23. As an undocumented Filipina trying to make it as a country singer in Texas, breakout star Eva Noblezada punches through the film's familiar contours to find its beating heart as a timely portrait of the immigrant experience.
  24. Despite the efforts of an A-list cast led by Robert De Niro, this so-called family entertainment is barely passable piffle.
  25. With a dynamite cast led by a never-better Jim Parsons, what could have been a dated retelling of a 1968 play about gay men in crisis emerges instead as a funny, fierce and scarily relevant wakeup call to a resurgent threat to marginalized minorities.
  26. Thanks to a master class in comic and dramatic nuance from Bill Murray and Rashida Jones as a father and daughter dealing with cross-generational infidelity, director Sofia Coppola turns a wispy premise into something funny, touching and vital.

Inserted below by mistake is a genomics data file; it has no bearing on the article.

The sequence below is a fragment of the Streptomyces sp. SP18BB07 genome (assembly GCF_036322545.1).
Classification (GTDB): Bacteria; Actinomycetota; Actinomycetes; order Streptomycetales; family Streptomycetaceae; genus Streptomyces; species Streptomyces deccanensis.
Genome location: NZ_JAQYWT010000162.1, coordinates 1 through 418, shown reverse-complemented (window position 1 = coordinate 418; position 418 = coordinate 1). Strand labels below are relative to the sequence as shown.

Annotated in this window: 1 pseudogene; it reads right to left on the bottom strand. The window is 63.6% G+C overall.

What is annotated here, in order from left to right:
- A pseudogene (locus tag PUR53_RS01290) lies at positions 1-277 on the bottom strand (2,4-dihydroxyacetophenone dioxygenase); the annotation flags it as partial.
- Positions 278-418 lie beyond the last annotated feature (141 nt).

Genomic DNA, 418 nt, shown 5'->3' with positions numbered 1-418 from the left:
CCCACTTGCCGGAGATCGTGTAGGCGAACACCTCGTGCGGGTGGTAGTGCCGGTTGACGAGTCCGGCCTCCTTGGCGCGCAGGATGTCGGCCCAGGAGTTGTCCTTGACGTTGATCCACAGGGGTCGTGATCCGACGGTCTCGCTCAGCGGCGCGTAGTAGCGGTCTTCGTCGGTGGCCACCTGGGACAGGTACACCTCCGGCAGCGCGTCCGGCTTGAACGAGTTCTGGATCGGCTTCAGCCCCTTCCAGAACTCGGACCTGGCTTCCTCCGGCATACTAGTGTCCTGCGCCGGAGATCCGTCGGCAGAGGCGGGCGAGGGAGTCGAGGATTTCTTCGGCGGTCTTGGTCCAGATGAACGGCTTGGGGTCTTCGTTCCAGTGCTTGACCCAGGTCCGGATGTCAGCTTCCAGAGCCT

27. The tragic loss of RBG, makes this biopic of women’s-rights icon Gloria Steinem more relevant than ever. It took Julianne Moore and three other actresses to play this feminist trailblazer through the ages and they all do her proud.
  28. Playing the kid sister of Henry Cavill’s Sherlock Holmes, Millie Bobby Brown, just 16, shines her talent on its highest beams and creates a totally irresistible family entertainment.
  29. Even with Spider-man Tom Holland and new Batman Robert Pattinson in the leads, this violent tale of backwoods sin and corruption suffers from a severe case of too-muchness.
  30. This socially-conscious horror film keeps tripping over its big ideas, but Janelle Monae—in her first starring film role—blazes with ferocity and feeling.